- Offscreen Moment of Awesome
Caboose: We found you in the place where they were keeping you, and we traveled a really really long way to come to this place and fought a bunch of people, and then fought a bunch of more people, and then we got you and took you and saved you! The end.
- Oh Crap: Episode 3 has Church realize that the Reds weren't his buddies in season 1, what his simulation is based on, when he walks up to them.
- York gets these moments many times in Episode 10 when he's cornered by Tex.
- As usual, Maine continues to inspire this reaction in people. Those poor mooks...
- Church has a minor one when he realizes that Tex remembers everything.
- And Church has a much bigger one twice in the finale first, when he realizes, right after he forgets Tex, that the quakes aren't because of the memory unit dying, but because Caboose was opening it back up, and second when he sees the very much alive Carolina. If the music for the latter is any indication, her being alive might not be entirely good.
- Ominous Latin Chanting: At the end of Episode 16. There's a very light chanting, which is a Call Forward to another incident where Maine was about to commit bloody murder
- The Oner: Episode 17 has one during the Chase Fight. An interview with Monty revealed that his nickname for the shot ended up being the name of the episode.
- Only Sane Man: Wash and York share this role in the group, though in almost opposite ways. Wash is rather uptight and straitlaced, while York is a laid-back smartass.
- Opening Narration: Church tries to helpfully provide one for the viewers, except he's repeatedly interrupted by Tucker to the point of frustration, and finally just drops it.
- Plot Tumor: The Freelancer program, originally introduced as just independent agents back in season one, has evolved into this. Overlaps with Characterization Marches On and retcon.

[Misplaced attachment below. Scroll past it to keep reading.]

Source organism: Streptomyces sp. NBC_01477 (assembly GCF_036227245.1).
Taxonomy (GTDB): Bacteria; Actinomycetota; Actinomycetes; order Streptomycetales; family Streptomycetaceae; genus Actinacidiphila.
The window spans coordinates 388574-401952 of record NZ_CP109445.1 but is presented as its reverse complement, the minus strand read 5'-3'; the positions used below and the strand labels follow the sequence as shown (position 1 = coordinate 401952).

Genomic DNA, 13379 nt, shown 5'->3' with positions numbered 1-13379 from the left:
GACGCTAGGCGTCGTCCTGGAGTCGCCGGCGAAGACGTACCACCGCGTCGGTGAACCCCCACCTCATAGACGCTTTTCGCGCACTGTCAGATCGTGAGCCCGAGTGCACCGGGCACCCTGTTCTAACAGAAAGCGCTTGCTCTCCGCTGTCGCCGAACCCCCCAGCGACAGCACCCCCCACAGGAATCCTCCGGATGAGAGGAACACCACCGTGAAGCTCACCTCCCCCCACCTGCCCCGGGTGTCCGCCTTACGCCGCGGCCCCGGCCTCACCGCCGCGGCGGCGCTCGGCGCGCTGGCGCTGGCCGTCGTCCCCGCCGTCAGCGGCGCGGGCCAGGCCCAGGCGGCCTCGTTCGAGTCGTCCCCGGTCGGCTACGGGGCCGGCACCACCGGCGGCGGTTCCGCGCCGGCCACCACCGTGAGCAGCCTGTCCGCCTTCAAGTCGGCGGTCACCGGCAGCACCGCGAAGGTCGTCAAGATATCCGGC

- Phrase Catcher: Any mention of Agent Maine fighting someone is typically met with "Man, I almost feel bad for them."
- Pyromaniac: In "The Sarcophagus," Wash and Carolina get attacked by one. It was awesome.
Wash: "Whoa, that's hot!"
- Quirky Miniboss Squad: The six ODST Insurrectionists first seen in Episode 13 seem to be shaping up as this. The team consists of a Pyromaniac, a Girl, a Guy With No Sleeves, a Cold Sniper, a guy in heavier armour and a "regular" ODST with a bandolier and a kukri.
- Reality Warper: Church is this unaware, as shown in Episode 5 when he changes Grif and Donut back to their BGC incarnations by talking about how they "should be."
- Red Herring: Episode 3 refers to "her" who is a total Badass and is viewed by the twins with awe it's not Tex, but rather, as episode 4 revealed, is Agent Carolina. Overlaps with Foreshadowing as a "Beta Protocol" was activated before she took over. Beta was an AI fragment referenced by Washington in Reconstruction, possibly making her the first Freelancer equipped with an AI.
- Another piece of Foreshadowing is that we've seen Meta use her "Chameleon" armour upgrade before in a few episodes of Reconstruction.
- The Reveal: Well, some backstory reveals. In the PAX East trailer, we learn the Meta didn't speak because he was shot in the throat during Project Freelancer.
- Screaming Warrior: North lets out a mighty roar in Episode 2 when he shoots up a mook guard's torso and face in slow motion.
- Series Continuity Error: An in-universe example occurs when Church realizes that the memories of events inside the Epsilon unit don't exactly match up with the events in previous seasons, such as the Red Team adding a rocket launcher to their jeep and Donut giving orders to Simmons.
- She Fu: Agent Carolina, overlapping with Dance Battler.
- Ship Tease: Between Carolina and York.
- Wash and C.T.
- Shout-Out: When Tucker and Church are making up names, the two they come up with are Smith and Anderson.
- Which are instantly conglomerated into Andersmith.
- Washington saying "That's a good look." when Maine picks up the Brute Shot seems reminiscent of Terminator 2, when John Conner says "That's definitely you." as The Terminator picks up the minigun.
- Sarge's plan to stop the earthquakes is almost exactly like the one from The Core.
- Grif's OCD is a possible Shout-Out to It's Always Sunny in Philadelphia, in that he does things in threes so that the people he loves don't die.
- Stock Scream: The Wilhelm is heard during the third episode.
- There Are No Girls on the Internet: Tuckers assumes this when Caboose mentions he once had an internet girlfriend, but it turned out it was just his e-mail.
- True Companions: The Blood Gulch Crew show off their credentials as a Nakama.
- Unwanted Rescue: Epsilon is not happy about being rescued since he was finally at peace, and especially since also he just let Tex go forever.